Scots Language Centre, Visual Explorations in Data Science, Data Journalism in Spanish, More: Tuesday ResearchBuzz, September 7, 2021


The National: Scots Language Centre to offer new guide in writing in the leid. “THE Scots Language Centre is launching a new website with guidance for learning to write in Scots. Produced by a group of some of Scotland’s most established and accomplished Scots writers and performers, and with support from the Scottish Government, the move is inspired by the August 2020 controversy surrounding Scots Wikipedia, where it was discovered that the majority of content was written by a person with little experience of spoken Scots.”

Wolfram: New Wolfram U Course Explores Data Visualization. “After a few months of brainstorming ideas, developing notebooks and scripts and refining videos through several rounds of editing and refilming, we are pleased to announce that the Visual Explorations in Data Science massive open online course (MOOC) is now available. The two guiding principles of this course are visualization and an example-driven approach. We employ a hands-on methodology for teaching data science with examples that slowly introduce various technical features, all of which are supplemented with an emphasis on visualization. The course consists of a dozen case studies spanning geography to engineering and analyzing flag similarity to periodic trends.”


Knight Center for Journalism in the Americas: Data journalism self-directed course in Spanish now available after MOOC reaches thousands of journalists around the world. “‘Introduction to data journalism: How to find and process large volumes of information’ is now available to take for free, at any time, as a self-directed course on the online platform. The course was originally offered as a massive open online course (MOOC) from July 19 to Aug. 15 and attracted more than 4,100 students. ”


AZCentral: Looking to modernize your vinyl collection? Here are some digital options for your records. “Making sure it has a USB interface isn’t the only thing to consider because the cost of new vinyl records can be two to three times that of the comparable CD or digital download. Vinyl records suffer from an affliction that doesn’t apply to its digital counterparts – they slowly deteriorate with each play and buying a cheap turntable can accelerate the degradation.” A lot of the articles I see about digitizing records are affiliate program plays. This one lays out what you should look for and defines some terms you should know. You’ll take away knowledge without clicking a single product link.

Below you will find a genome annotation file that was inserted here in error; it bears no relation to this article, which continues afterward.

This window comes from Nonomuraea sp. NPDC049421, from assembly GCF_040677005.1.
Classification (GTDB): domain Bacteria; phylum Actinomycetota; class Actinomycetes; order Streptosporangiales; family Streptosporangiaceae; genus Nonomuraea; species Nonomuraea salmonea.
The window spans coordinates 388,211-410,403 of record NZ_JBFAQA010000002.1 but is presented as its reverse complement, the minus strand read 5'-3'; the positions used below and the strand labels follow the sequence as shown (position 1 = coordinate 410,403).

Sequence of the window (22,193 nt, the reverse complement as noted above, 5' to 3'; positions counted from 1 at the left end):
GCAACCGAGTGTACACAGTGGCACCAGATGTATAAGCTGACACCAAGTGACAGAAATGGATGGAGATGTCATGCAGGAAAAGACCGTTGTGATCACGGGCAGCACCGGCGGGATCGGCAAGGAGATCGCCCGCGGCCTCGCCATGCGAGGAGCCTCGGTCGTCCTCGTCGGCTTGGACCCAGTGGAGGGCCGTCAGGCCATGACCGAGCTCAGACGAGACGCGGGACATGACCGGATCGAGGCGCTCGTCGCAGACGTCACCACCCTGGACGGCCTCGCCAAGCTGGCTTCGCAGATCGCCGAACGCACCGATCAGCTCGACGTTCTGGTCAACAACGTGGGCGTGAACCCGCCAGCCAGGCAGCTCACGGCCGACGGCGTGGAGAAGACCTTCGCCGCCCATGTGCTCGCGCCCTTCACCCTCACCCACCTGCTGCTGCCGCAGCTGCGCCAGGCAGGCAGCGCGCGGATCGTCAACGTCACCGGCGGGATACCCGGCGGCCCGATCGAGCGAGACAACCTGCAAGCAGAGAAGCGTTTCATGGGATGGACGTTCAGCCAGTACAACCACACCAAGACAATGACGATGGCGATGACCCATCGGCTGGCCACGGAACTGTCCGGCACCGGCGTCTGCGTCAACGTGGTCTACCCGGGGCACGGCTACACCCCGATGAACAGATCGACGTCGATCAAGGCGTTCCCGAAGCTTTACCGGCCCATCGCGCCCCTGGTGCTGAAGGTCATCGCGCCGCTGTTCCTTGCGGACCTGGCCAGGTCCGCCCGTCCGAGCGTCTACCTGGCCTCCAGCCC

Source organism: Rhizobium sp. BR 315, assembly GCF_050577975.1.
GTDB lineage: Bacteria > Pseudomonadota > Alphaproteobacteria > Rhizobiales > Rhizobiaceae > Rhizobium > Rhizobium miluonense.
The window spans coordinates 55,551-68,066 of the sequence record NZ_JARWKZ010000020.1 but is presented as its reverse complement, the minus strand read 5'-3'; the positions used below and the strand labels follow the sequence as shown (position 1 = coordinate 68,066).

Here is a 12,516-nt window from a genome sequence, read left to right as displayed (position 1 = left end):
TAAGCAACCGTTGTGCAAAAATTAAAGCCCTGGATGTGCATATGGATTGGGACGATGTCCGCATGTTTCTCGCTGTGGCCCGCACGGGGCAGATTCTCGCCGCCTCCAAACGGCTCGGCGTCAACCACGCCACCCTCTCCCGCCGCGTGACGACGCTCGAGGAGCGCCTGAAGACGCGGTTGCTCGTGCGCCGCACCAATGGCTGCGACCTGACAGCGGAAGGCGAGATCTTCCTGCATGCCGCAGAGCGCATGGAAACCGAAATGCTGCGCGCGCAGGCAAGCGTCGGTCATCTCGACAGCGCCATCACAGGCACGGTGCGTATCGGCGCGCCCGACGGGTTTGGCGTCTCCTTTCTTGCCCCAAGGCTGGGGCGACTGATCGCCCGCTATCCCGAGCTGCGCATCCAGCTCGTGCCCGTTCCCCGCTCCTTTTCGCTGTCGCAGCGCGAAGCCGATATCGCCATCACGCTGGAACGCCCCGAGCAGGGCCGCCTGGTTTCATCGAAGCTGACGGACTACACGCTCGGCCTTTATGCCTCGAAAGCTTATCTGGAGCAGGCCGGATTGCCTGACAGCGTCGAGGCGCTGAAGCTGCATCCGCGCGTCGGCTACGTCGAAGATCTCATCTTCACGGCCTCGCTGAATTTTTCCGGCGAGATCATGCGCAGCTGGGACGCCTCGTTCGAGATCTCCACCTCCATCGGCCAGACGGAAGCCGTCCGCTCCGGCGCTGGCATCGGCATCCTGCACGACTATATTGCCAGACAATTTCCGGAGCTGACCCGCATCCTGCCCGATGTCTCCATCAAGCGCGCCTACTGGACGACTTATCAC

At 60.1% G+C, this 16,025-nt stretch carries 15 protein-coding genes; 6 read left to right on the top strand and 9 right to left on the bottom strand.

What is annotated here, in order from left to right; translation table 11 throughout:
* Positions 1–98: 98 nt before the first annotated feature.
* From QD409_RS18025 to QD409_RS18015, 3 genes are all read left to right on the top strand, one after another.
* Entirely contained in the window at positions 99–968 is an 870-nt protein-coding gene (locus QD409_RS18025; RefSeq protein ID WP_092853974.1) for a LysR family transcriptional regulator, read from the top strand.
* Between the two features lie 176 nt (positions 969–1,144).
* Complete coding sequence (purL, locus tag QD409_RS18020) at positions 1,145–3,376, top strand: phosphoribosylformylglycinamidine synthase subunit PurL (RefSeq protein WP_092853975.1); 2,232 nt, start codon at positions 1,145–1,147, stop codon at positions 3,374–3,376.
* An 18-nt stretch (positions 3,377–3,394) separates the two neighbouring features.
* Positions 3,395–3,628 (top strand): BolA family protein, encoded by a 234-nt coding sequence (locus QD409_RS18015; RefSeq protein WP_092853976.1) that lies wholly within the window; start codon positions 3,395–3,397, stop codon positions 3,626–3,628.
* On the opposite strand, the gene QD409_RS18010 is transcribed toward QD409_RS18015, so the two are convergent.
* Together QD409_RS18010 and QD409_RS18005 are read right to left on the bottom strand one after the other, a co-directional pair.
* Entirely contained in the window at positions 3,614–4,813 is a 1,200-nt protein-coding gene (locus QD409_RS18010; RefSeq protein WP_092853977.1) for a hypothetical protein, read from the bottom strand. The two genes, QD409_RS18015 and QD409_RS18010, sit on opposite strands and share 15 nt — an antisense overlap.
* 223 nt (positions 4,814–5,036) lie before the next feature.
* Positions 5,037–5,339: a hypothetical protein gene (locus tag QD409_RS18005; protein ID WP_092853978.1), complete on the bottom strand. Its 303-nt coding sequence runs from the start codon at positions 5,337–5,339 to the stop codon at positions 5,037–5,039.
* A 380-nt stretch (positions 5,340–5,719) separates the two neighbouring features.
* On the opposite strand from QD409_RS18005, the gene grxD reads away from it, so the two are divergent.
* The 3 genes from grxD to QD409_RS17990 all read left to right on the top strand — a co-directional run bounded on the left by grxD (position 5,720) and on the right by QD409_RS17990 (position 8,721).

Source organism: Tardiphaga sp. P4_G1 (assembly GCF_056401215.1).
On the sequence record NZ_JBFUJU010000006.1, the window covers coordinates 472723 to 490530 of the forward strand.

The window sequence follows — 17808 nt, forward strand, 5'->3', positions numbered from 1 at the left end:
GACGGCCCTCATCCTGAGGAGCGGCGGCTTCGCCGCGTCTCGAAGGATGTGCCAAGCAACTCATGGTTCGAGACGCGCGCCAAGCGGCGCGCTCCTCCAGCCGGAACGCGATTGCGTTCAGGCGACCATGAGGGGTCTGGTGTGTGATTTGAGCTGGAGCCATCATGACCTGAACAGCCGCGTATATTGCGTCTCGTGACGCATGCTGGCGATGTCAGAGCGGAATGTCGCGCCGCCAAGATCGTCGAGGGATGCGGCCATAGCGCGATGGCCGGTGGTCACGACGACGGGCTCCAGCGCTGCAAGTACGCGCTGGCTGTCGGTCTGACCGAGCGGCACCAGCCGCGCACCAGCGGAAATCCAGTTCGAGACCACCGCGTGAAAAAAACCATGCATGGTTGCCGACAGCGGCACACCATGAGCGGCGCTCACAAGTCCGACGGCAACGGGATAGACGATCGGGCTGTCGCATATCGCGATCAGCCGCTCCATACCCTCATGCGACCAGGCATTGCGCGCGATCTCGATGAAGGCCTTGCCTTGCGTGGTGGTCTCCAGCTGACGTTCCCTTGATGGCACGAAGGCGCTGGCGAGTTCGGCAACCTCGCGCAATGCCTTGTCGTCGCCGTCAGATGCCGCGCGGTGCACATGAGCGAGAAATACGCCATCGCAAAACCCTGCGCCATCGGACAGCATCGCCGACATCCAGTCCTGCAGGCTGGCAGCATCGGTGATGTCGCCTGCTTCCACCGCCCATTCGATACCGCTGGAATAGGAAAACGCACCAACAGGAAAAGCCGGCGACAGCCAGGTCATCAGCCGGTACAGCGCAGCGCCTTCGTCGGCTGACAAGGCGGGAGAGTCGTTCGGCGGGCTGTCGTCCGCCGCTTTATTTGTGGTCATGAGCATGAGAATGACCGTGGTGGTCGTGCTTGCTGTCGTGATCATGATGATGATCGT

Travel Voice Japan: Meta Tourism, a new tourism concept, kicks off in Japan, visualizing meanings and values of contents on a digital map. “Tomoe Makino, the Institute president and former TripAdvisor Japan manager, explained, ‘Old Japanese cafe “Takemura,” for example, is not only a cafe but also has a variety of meanings, such as a scene in a novel by a Japanese famous novelist, a location of popular TV program or a location of a big-hit animation. You see the same place, but each of you consume different meanings from the place.’ In other words, meaning of the big-hit animation is a fresh tourism content for a fan of the novelist. ‘If you can enjoy seeing a particular place from the different viewpoints, tourism will be more fun,’ Makino said.”

The English is a little hard to follow in a couple of places, but it’s more than solid enough to put across the idea of deliberately aggregating different cultural lenses and providing them all for a tourist to explore. It makes me wonder how that might work as search. We work so hard to delineate ambiguous meanings. What if we didn’t, or at least explored some way to provide those with meaningful commonality?